Superintendent Walter G. Amprey defended Baltimore schools' anti-violence efforts yesterday, saying new programs this fall will make schools safer and improve on a systemwide anti-violence plan first drafted in 1991.
Dr. Amprey disputed the recent conclusions of a city grand jury advising Baltimore to replace piecemeal school anti-crime programs with a comprehensive, citywide plan.
Mayor Kurt L. Schmoke has responded to the grand jury's report by saying that such a plan is needed.
"I don't agree that the school system and the city have not been involved in a comprehensive effort," Dr. Amprey said. "The schools are putting together programs that are not only comprehensive but are national models."
Those programs include new learning centers for disruptive students, intended to relieve classrooms of troublemakers and give those students a chance to change and then return to their schools. One will serve students from four elementary schools in Cherry Hill.
Six are prevention-oriented programs for disruptive but nonviolent middle schoolers, designed by principals during the summer and opening at sites around the city in recent weeks.
Yesterday, Dr. Amprey said these efforts aimed at disruptive students should satisfy a directive this spring by the General Assembly that ordered the city to open an alternative school for violent and disruptive students.
However, the sponsor of the bill and the teachers who lobbied for its passage contend the efforts do not.
In addition, this year, the system will expand the use of an anti-gun curriculum to at least a dozen more schools; re-emphasize its call for students and staff to report school crime to police; and add the Garrison Boulevard corridor to its after-school "Safe Haven" program designating shelters for children who become fearful while walking home from school, Dr. Amprey said.
He also said the system plans to expand conflict-mediation training for students and staff, and eventually to use its training center to coordinate all school violence prevention programs.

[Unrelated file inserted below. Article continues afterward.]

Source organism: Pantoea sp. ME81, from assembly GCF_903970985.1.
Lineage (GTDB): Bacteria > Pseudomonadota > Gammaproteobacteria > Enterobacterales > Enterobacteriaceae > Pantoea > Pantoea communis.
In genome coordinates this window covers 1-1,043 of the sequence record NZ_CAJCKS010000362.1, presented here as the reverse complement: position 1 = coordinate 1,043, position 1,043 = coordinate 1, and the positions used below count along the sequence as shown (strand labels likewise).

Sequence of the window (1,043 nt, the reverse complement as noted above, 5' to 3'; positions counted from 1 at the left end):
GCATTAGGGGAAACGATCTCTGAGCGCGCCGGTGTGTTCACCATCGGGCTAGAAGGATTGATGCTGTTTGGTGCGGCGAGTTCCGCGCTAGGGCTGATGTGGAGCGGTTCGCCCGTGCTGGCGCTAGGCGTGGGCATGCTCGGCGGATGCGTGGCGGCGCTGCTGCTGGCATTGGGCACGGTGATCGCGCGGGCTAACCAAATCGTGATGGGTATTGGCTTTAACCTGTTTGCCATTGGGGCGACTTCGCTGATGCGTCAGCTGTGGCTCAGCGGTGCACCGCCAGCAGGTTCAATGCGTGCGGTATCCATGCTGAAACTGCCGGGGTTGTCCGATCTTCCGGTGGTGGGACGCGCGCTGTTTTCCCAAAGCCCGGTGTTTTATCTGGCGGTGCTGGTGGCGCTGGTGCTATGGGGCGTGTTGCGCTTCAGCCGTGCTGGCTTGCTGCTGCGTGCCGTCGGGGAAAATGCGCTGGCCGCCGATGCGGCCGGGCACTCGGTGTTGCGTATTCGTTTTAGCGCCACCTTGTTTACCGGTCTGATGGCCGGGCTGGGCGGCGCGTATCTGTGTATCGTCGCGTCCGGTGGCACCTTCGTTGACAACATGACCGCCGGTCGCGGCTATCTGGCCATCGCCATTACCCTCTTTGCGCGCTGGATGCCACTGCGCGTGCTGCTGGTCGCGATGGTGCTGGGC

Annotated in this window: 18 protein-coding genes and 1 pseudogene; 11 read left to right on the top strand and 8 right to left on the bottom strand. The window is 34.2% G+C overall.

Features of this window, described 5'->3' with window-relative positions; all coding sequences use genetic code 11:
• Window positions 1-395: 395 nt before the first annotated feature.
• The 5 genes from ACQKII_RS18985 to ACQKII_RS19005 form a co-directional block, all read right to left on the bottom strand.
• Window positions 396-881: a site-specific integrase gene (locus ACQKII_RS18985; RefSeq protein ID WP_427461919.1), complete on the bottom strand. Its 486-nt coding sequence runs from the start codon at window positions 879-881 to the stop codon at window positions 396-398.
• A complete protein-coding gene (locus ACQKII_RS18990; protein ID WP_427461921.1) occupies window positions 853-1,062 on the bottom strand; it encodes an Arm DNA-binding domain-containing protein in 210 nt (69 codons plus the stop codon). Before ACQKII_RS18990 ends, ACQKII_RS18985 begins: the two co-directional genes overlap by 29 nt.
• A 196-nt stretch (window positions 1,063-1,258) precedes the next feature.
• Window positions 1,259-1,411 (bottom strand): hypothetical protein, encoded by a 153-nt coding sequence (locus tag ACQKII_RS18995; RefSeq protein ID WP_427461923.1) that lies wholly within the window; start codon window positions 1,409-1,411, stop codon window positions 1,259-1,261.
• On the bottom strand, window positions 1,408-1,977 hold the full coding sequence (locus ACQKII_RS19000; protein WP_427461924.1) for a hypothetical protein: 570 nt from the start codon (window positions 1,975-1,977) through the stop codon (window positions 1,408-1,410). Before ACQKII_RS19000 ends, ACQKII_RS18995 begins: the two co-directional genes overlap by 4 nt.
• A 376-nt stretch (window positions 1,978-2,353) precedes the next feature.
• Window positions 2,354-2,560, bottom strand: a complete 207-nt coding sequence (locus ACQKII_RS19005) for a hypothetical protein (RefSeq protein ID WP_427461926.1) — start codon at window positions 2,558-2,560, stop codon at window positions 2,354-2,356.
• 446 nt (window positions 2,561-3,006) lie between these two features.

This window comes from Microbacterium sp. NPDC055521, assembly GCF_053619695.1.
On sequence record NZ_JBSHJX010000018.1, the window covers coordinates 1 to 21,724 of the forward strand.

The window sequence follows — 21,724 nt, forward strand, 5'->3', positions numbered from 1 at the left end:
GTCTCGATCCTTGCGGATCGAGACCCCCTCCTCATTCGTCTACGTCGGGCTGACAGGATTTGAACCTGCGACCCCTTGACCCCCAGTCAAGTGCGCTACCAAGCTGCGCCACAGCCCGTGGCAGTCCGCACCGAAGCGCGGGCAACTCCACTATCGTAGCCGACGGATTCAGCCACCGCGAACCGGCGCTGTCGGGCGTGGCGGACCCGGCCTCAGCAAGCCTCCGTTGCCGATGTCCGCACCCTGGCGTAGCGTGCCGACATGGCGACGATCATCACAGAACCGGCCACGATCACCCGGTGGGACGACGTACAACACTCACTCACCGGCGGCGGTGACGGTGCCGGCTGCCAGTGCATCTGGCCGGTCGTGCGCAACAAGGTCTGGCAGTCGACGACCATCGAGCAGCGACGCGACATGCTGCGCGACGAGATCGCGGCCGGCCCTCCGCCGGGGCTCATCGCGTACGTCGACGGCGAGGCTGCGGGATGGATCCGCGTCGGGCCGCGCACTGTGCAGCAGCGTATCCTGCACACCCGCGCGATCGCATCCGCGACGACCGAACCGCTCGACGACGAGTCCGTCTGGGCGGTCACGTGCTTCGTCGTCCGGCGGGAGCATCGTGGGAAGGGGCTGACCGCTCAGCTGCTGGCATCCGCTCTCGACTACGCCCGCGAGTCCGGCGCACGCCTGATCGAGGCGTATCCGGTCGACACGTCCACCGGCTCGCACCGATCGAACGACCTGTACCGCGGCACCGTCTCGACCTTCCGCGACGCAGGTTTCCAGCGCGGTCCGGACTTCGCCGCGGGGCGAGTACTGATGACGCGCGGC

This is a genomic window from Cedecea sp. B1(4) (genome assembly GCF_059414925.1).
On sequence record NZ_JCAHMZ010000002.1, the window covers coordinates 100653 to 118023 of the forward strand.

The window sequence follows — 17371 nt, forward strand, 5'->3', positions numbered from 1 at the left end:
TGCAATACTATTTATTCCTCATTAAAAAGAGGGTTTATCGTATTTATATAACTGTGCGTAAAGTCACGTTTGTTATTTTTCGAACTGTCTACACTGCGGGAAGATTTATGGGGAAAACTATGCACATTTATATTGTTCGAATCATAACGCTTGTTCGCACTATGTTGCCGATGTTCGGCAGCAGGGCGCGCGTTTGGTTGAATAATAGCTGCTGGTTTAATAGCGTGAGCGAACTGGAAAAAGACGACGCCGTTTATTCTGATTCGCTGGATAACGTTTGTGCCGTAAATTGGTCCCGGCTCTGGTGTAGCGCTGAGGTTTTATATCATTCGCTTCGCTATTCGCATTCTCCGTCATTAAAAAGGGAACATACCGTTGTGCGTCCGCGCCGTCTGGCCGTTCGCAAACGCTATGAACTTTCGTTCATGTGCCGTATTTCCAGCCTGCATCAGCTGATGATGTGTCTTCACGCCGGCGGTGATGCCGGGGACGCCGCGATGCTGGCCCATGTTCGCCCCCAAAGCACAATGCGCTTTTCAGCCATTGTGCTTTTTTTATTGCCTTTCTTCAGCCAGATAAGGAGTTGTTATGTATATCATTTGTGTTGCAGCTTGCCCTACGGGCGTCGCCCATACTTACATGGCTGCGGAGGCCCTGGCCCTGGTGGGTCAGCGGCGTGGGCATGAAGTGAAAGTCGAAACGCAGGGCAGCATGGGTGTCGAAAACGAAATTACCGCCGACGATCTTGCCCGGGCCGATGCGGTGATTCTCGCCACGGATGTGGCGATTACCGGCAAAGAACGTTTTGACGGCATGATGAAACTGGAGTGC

City school officials are discussing the possibility of hiring more school police, despite the current budget shortfall of at least $27 million, he said.
"We recognize that this increase in violent crime is unprecedented," Dr. Amprey said. "I think the schools reflect what is happening in the community. It's enough of a problem we've made [safety] one of our strategic goals."
School policies give principals room to seek suspension or expulsion for students who are assaultive or violent, he said. He emphasized he does not want a school system that stigmatizes students.
"I'm concerned about the overemphasis on putting kids away. They have got to and should make mistakes -- it's a learning experience; it involves learning values."
The six alternative centers for middle school students -- called "APEX" centers, short for "Achieving Personal Excellence" -- should provide that opportunity for rehabilitation and for prevention, he added. Teams of staff teachers, social workers, psychologists and aides will identify the cause of the students' disruptive behavior, then try to teach coping skills while helping the students keep up with their schoolwork.
The centers may reduce the need for suspensions by directing help to students before behavior reaches intolerable levels, said principals who organized them.
"We're looking at students who are verbally abusive toward students and staff, students who fight with their peers, class cutters, class walkers," said one organizer, Idalyn Hauss, principal of the Upton School, the city's home- schooling program serving students who are sick or expelled.
While praising the concept for its prevention orientation, the Baltimore Teachers Union and state Del. Tony Fulton have criticized the school system for claiming that these centers will satisfy the law calling for an alternative school. The union had asked Mr. Fulton to sponsor the House bill that resulted in the law.
Last spring, teachers who had suffered injuries at the hands of students testified before state legislators, asking them to force Baltimore to move anti-social and dangerous teens to programs where they will receive help.
The school system's six new "APEX" centers were not designed to handle students who assault teachers or who are involved in gun or drug crime, said coordinator Sheila Kolman, president of the Public School Administrators and Supervisors Association, which convinced the school board to allocate $1.5 million to start the centers this year.
Some learning centers will serve as transition programs for students returning to school after suspensions, expulsions or legal decisions, Ms. Kolman said.